The following is a guest post by Taru Spiegel, Reference Specialist in the European Division.
Whenever I enter the Law Library offices, I see a nice grouping of items on the north wall.
The large image features S. 68 which established the Law Library of Congress in 1832. The image on the right is of Senator William Learned Marcy from the Committee on the Judiciary who reported the bill.
The subsequent Act of July 14, 1832 created a separate “Law Department” of the Library of Congress. The Law Library moved into its own room in the Capitol Building adjacent to the Main Library where it was largely controlled by the justices of the Supreme Court. In 1833, Charles Henry Wharton Meehan was appointed “assistant at law,” becoming the first Law Librarian of Congress.
C.H.W. Meehan was the son of the then Librarian of Congress, John Silva Meehan, and he “was the only survivor of the political changes made in the Library during the first days of the Lincoln administration in 1861. C.H.W. Meehan remained at his post until his death on July 5, 1872.”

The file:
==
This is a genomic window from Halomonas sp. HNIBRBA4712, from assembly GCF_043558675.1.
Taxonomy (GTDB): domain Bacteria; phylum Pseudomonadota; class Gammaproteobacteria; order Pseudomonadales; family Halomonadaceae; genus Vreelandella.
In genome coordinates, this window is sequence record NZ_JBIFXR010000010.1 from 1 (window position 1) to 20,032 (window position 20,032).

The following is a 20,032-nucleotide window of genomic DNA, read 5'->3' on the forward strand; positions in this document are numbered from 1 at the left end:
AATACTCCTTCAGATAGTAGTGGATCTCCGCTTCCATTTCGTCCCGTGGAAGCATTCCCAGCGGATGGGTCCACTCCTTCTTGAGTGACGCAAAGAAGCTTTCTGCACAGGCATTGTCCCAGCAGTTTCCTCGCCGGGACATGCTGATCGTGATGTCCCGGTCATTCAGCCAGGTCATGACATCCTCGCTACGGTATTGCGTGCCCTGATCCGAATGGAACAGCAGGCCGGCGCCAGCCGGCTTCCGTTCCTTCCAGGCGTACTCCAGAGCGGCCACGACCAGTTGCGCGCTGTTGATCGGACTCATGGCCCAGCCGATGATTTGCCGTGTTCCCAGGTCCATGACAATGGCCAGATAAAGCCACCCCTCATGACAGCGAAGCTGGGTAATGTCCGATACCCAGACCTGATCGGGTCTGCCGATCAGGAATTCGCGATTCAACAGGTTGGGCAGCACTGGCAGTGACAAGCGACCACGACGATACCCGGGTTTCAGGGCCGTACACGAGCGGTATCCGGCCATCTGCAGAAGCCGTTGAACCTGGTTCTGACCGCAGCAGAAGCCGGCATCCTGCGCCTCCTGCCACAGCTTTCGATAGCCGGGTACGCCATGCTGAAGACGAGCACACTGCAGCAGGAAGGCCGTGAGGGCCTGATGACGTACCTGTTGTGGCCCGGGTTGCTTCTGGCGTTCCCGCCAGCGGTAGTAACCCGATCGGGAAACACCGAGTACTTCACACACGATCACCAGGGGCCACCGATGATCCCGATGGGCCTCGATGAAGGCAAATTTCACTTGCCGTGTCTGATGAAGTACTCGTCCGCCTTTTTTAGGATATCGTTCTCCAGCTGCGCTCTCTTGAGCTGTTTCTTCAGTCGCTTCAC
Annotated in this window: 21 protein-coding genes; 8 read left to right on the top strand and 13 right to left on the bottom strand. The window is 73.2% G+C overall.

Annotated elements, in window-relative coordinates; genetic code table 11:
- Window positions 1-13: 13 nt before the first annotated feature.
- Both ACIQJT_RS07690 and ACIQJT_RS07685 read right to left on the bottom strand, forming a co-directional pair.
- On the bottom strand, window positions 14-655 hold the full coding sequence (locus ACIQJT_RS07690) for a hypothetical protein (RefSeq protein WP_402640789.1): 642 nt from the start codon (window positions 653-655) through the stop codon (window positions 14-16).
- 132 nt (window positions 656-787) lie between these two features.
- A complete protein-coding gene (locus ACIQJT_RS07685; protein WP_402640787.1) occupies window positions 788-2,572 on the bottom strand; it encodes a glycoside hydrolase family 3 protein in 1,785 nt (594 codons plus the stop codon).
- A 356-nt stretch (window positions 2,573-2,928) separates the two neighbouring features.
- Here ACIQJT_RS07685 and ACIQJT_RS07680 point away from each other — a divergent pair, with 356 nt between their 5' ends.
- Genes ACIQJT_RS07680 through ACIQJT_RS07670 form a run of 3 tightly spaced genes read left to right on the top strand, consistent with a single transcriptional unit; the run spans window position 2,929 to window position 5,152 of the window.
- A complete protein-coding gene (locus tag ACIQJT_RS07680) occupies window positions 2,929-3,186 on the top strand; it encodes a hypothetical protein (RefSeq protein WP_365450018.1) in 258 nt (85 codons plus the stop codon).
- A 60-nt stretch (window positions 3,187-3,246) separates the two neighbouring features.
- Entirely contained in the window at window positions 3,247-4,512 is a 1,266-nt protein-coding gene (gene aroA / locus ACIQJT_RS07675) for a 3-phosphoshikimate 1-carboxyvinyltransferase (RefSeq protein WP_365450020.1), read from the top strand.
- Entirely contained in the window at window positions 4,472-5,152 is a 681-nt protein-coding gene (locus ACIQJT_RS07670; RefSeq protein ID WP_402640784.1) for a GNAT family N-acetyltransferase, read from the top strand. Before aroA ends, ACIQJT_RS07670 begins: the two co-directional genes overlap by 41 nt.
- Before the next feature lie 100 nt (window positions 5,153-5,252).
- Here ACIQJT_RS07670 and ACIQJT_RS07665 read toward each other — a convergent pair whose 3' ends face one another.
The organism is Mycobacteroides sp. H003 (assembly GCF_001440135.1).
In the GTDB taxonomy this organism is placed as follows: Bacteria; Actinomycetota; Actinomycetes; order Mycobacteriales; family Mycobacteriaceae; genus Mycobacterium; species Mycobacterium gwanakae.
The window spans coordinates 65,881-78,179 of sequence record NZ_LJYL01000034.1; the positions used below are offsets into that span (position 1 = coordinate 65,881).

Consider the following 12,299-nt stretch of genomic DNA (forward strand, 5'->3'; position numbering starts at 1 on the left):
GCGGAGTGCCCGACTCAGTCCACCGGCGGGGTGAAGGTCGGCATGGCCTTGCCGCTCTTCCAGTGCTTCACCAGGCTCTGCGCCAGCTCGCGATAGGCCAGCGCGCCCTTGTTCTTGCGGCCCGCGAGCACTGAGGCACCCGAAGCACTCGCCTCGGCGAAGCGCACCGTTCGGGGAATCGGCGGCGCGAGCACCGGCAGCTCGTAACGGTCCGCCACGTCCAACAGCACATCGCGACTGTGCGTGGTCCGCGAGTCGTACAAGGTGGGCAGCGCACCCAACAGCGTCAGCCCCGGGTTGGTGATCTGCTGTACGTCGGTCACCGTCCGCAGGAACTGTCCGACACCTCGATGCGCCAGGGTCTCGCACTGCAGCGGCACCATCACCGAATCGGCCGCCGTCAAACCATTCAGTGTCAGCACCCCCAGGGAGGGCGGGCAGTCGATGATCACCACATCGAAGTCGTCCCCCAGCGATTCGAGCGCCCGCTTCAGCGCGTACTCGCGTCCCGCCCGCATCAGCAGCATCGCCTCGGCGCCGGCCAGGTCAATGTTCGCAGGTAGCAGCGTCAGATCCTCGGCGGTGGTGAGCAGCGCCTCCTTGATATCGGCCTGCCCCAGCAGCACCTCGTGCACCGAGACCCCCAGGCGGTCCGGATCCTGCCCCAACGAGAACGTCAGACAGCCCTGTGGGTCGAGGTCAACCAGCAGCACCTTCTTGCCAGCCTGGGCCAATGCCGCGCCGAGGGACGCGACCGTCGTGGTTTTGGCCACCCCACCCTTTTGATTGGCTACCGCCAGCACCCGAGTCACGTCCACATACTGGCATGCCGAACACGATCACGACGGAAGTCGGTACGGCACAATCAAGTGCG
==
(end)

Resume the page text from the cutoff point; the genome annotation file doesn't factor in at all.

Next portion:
Looking up S. 68 in the Library’s American Memory database, it was fairly easy to determine that Senator William Learned Marcy is the gentleman on the right side of the grouping.
WHO is the person on the left?
He does not look like John Silva Meehan, Librarian of Congress…
Not quite Chief Justice John Marshall…
Perhaps he is Charles Henry Wharton Meehan, the political survivor, but I have not been able to find a picture of him.
Someone please identify the mystery man. Inquiring minds want to know, or for the Twitter crowd, IMWTK.